By Wes Unruh
Years ago, my first thoughts upon encountering the 'reptilian agenda' (or reptilian mythic framework) was to think of it as A Case of Conscience meets Darker Than You Think, although the more obvious mythic maps you as a media consumer might be familiar with are Land of the Lost plus V. Imagine a race of lizard men who are always watching from the edges of society, like predators, feeding on misery. The reptilian narrative has it that an intergalactic race, the Draconis, has been interbreeding with humans since ancient times, and those bloodlines are responsible for manipulating events throughout history. And these reptilians and half-humans need to eat people to maintain their human appearance.
Certainly there have been plenty of historical accounts of tiny people eaters (tiny, as in very small humanoids, people eaters, as in they were killing people with poison arrows then devouring them). In Idaho the problem got so bad that a local medicine man went out to parlay with the spirits. Wolf, Fox, Bobcat and Cougar met with him, and agreed to kill all the little people so long as none of the tribes would hunt any of their own people. After some negotiating, including bringing the entire tribes back to the spirits to verify the terms of the contract, Wolf, Fox, Bobcat and Cougar lived up to their obligation and wiped out all of the tiny people eaters in the area. Rumor has it that some of these little people still haunt parts of Wyoming. Lizard people are rumored to live on the East Coast as well, and should I encounter something as vicious as the Lizard Man of Scape Ore Swamp is alleged to be, I suspect I will act to defend myself as I best see fit.
In Jon Ronson's book Them: Adventures with Extremists, Jon does an excellent job of tackling the question 'Is David Icke an anti-Semite' in the chapter There Are Lizards and There Are Lizards, which I highly recommend you read. David Icke is an individual on an evangelical mission - I do not wish to review his entire back catalog of books and videos to establish whether or not his intent is to cast Jews in a bad light by labeling the most powerful part of a larger interstellar conspiracy. It is enough to point out that he is racist, in the literal sense, as castigating as he is about the Draconis race of aliens. It is enough hopefully to show this selection from 'The Reptilian Agenda' where Credo Mutwa explains that these reptilian aliens are the same thing as 'the Illuminati':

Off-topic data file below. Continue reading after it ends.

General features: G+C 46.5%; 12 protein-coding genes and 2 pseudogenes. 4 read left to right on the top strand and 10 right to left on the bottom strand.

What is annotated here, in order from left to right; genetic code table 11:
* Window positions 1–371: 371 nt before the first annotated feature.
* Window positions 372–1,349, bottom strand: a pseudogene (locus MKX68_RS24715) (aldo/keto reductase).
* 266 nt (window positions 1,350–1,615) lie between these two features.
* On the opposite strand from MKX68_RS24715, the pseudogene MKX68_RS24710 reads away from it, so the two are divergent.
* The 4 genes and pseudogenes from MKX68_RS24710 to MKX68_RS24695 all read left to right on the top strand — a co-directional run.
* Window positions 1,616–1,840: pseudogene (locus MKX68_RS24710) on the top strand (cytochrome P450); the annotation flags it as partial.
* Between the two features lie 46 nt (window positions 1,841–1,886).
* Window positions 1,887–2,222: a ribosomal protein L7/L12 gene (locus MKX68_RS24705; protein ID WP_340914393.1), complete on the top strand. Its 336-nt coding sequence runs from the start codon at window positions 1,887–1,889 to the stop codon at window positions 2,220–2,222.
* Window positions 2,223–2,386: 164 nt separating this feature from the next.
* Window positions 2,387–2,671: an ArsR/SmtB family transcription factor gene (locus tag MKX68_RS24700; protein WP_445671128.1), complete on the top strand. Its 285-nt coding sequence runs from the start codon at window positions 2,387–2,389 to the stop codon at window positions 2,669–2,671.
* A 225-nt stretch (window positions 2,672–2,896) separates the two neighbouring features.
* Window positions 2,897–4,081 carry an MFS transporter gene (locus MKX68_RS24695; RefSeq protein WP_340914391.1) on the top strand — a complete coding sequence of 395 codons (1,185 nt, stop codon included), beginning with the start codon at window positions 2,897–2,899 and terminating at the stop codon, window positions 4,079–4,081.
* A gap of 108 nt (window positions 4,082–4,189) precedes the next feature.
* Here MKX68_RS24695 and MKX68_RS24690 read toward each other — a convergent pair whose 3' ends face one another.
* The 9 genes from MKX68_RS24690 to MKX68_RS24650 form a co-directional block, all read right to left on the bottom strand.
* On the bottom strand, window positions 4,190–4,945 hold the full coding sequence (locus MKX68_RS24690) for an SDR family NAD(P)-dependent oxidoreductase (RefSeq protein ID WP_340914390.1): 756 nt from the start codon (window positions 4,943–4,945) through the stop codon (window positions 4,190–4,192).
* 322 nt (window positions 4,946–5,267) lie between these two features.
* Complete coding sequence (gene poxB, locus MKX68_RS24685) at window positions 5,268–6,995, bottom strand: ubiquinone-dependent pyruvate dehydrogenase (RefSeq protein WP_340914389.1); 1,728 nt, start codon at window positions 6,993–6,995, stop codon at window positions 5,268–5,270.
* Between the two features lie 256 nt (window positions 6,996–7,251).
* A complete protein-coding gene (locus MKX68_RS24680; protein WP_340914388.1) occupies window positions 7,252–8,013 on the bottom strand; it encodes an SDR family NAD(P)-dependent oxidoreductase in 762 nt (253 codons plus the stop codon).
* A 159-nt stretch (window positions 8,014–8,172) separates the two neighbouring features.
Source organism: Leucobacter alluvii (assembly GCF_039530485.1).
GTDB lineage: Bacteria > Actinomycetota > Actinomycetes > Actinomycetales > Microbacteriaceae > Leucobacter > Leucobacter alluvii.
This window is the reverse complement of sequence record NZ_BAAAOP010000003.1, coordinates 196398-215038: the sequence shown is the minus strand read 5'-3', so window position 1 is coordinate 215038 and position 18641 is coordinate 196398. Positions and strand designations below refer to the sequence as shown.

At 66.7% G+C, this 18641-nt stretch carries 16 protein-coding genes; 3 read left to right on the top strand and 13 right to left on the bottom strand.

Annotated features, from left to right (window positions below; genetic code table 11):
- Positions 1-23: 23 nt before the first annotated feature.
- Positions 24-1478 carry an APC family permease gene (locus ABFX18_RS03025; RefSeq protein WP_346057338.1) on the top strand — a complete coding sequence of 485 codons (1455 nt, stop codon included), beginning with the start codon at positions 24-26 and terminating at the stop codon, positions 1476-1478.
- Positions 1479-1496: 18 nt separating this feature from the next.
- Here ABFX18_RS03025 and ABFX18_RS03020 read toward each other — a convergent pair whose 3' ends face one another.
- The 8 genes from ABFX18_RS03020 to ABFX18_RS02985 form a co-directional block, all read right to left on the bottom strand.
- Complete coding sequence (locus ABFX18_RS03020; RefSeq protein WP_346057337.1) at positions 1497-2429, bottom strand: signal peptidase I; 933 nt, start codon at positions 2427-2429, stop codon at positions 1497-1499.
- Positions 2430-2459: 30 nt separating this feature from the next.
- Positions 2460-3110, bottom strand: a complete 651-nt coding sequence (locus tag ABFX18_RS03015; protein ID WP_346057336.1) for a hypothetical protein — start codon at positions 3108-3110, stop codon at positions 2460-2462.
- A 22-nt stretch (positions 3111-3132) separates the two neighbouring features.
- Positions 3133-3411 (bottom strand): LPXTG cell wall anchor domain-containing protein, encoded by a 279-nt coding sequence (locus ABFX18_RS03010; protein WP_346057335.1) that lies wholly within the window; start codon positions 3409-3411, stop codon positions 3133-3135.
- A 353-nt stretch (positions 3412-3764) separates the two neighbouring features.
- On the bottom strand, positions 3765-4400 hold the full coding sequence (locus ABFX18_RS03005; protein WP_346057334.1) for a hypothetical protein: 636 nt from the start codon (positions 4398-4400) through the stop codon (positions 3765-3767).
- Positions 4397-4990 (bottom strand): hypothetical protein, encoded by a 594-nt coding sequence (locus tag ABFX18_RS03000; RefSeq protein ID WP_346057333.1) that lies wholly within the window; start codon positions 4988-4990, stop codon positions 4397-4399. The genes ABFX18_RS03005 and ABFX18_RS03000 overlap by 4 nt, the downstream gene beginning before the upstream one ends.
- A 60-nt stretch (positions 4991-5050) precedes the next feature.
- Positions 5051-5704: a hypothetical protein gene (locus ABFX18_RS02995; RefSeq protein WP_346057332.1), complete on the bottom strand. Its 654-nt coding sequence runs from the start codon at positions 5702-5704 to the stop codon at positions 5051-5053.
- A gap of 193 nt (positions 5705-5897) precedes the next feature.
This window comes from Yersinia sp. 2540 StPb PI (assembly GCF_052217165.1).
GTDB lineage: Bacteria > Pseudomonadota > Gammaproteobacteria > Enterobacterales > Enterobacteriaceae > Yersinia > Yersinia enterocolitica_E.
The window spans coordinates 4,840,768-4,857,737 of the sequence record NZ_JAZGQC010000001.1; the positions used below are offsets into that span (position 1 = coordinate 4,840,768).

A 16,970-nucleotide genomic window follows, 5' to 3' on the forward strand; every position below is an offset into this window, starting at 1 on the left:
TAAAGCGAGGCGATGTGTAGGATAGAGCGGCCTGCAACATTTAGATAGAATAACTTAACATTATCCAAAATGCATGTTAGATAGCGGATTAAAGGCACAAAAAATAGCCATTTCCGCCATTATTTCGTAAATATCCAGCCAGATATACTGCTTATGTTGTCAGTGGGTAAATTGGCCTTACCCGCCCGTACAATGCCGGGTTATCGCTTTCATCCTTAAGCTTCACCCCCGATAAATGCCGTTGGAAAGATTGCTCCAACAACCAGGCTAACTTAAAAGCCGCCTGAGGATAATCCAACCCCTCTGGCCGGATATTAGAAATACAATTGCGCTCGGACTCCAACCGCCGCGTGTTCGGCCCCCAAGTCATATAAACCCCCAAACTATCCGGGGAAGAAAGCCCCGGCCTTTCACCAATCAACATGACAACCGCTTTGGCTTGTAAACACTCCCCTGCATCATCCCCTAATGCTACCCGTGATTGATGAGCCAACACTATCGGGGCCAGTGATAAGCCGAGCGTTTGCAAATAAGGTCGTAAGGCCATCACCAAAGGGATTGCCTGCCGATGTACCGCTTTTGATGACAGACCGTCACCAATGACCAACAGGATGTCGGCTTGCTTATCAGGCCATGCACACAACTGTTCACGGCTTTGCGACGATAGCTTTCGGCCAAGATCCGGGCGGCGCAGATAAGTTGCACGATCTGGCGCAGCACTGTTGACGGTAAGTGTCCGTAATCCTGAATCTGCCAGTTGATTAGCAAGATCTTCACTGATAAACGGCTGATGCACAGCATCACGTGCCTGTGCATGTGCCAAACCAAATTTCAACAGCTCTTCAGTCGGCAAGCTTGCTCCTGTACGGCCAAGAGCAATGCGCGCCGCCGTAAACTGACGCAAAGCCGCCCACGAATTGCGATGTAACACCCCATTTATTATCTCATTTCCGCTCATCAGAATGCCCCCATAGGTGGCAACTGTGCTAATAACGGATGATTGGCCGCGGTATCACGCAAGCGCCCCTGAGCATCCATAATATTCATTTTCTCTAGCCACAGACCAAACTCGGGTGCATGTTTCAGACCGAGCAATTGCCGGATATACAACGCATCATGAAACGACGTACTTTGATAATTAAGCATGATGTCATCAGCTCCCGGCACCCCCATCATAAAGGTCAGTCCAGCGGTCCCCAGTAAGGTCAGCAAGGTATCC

This is clearly racist, if we are to acknowledge that 'Human' is a race, alongside 'Draconis' - that 'Human' and 'Draconis' can commit the racial sin of interbreeding, and that the progeny of that interracial mixing might somehow be both less than and more than 'Human' that, unlike the noble mule, can 'breed true' - the bloodlines nursed along by careful curators. In this racist/mythic framework, documents such as The Protocols of the Elders of Zion become reframed as ideological apparatus of the reptilian aliens, not the plagiarization of a much earlier fictional work by Maurice Joly entitled Dialogue in Hell Between Machiavelli and Montesquieu.
It is also a demonizing myth - in much the same way that someone might demonize Dick Cheney by calling him a zombie, you can demonize Bill Clinton, Luke Rudowski or Freeman as a reptilian. In the reptilian myth blood is central to maintaining their humanoid appearance. It may not necessarily be anti-Semitic, except in that the accoutrements of the Draconis should include the earmarkings of previous blood libel from a long, bloody history of purgings - from the purging of Freemasons, the purging of Catholics, and the purging of Jews, in every case accusations of insidious behavior formed the rhetorical space where scapegoating and victimage could be enacted.